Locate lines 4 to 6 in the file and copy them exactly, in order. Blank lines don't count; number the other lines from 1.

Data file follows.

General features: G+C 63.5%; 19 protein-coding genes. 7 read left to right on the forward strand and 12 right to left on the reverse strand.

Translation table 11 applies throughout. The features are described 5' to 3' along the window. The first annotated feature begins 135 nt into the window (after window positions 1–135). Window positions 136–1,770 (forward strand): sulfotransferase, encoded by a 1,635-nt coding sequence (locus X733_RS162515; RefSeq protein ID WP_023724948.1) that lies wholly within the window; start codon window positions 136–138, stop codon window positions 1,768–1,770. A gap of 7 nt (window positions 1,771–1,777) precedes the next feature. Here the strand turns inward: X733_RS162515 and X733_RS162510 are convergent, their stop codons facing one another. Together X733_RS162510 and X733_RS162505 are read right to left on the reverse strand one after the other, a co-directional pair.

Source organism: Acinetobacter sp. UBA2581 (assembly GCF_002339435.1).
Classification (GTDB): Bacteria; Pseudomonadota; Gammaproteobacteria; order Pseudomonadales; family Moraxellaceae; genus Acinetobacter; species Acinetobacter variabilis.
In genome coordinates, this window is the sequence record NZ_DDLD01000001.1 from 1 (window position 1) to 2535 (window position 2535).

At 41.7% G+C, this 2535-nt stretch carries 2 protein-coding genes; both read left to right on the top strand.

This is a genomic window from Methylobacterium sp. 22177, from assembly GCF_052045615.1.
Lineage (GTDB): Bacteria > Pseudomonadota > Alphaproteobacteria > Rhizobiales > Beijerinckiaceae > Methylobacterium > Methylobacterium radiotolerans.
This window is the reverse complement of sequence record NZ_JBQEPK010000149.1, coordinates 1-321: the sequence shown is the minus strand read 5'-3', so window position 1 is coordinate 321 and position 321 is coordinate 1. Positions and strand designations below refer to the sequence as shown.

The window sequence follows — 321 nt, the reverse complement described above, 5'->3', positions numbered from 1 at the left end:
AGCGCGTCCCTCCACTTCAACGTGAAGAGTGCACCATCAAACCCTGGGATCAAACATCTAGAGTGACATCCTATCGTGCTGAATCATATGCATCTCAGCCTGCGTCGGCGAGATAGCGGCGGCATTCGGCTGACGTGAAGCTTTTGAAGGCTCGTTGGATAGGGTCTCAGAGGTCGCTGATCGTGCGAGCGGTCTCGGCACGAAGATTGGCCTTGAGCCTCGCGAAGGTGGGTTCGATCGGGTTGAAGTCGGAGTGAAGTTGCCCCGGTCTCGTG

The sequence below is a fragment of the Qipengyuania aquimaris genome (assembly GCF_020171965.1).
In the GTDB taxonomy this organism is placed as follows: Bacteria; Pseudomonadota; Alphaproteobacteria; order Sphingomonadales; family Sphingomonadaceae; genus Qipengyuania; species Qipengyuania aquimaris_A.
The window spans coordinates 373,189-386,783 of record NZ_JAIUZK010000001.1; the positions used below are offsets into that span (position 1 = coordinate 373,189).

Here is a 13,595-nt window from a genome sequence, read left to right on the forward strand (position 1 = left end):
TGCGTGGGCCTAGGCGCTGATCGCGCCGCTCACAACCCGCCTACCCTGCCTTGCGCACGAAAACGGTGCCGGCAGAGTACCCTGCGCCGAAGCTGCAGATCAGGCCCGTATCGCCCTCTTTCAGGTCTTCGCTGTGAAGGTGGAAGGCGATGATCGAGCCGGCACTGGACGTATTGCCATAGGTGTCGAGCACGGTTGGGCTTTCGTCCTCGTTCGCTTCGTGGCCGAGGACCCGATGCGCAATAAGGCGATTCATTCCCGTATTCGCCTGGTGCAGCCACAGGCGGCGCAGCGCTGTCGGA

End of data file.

Classification (GTDB): Bacteria; Pseudomonadota; Gammaproteobacteria; order Pseudomonadales; family Moraxellaceae; genus Acinetobacter; species Acinetobacter variabilis.
In genome coordinates, this window is the sequence record NZ_DDLD01000001.1 from 1 (window position 1) to 2535 (window position 2535).

At 41.7% G+C, this 2535-nt stretch carries 2 protein-coding genes; both read left to right on the top strand.